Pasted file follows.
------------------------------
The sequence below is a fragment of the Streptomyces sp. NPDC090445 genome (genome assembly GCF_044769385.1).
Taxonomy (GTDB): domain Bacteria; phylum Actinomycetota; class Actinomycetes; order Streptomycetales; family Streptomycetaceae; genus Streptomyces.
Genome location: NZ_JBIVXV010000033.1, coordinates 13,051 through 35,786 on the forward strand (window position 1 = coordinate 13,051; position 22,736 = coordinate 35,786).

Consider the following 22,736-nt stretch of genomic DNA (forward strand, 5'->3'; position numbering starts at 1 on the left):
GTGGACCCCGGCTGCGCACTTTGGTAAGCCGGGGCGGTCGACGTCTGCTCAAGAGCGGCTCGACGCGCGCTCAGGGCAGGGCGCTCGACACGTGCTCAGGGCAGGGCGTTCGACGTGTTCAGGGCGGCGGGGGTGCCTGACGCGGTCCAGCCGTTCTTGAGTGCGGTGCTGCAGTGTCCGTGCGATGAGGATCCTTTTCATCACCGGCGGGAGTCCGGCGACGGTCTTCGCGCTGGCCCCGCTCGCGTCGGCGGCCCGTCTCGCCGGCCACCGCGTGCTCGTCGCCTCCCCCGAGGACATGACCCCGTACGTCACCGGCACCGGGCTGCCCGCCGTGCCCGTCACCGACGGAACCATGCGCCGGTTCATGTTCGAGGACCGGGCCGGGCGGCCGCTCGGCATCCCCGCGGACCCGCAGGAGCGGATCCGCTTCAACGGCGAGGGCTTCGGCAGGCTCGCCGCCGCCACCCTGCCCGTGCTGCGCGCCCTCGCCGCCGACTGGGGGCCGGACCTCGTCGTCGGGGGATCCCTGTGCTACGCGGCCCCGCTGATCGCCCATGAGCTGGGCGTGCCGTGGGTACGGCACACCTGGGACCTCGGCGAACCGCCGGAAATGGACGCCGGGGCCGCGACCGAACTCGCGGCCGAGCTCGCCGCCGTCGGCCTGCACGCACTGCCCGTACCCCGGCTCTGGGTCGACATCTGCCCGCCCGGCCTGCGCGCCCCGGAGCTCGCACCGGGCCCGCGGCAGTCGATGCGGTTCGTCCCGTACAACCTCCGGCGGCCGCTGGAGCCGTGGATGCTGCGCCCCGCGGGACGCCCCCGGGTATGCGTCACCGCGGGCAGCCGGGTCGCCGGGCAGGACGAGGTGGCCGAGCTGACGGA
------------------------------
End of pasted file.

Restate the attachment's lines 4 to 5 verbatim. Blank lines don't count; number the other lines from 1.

Consider the following 22,736-nt stretch of genomic DNA (forward strand, 5'->3'; position numbering starts at 1 on the left):
GTGGACCCCGGCTGCGCACTTTGGTAAGCCGGGGCGGTCGACGTCTGCTCAAGAGCGGCTCGACGCGCGCTCAGGGCAGGGCGCTCGACACGTGCTCAGGGCAGGGCGTTCGACGTGTTCAGGGCGGCGGGGGTGCCTGACGCGGTCCAGCCGTTCTTGAGTGCGGTGCTGCAGTGTCCGTGCGATGAGGATCCTTTTCATCACCGGCGGGAGTCCGGCGACGGTCTTCGCGCTGGCCCCGCTCGCGTCGGCGGCCCGTCTCGCCGGCCACCGCGTGCTCGTCGCCTCCCCCGAGGACATGACCCCGTACGTCACCGGCACCGGGCTGCCCGCCGTGCCCGTCACCGACGGAACCATGCGCCGGTTCATGTTCGAGGACCGGGCCGGGCGGCCGCTCGGCATCCCCGCGGACCCGCAGGAGCGGATCCGCTTCAACGGCGAGGGCTTCGGCAGGCTCGCCGCCGCCACCCTGCCCGTGCTGCGCGCCCTCGCCGCCGACTGGGGGCCGGACCTCGTCGTCGGGGGATCCCTGTGCTACGCGGCCCCGCTGATCGCCCATGAGCTGGGCGTGCCGTGGGTACGGCACACCTGGGACCTCGGCGAACCGCCGGAAATGGACGCCGGGGCCGCGACCGAACTCGCGGCCGAGCTCGCCGCCGTCGGCCTGCACGCACTGCCCGTACCCCGGCTCTGGGTCGACATCTGCCCGCCCGGCCTGCGCGCCCCGGAGCTCGCACCGGGCCCGCGGCAGTCGATGCGGTTCGTCCCGTACAACCTCCGGCGGCCGCTGGAGCCGTGGATGCTGCGCCCCGCGGGACGCCCCCGGGTATGCGTCACCGCGGGCAGCCGGGTCGCCGGGCAGGACGAGGTGGCCGAGCTGACGGA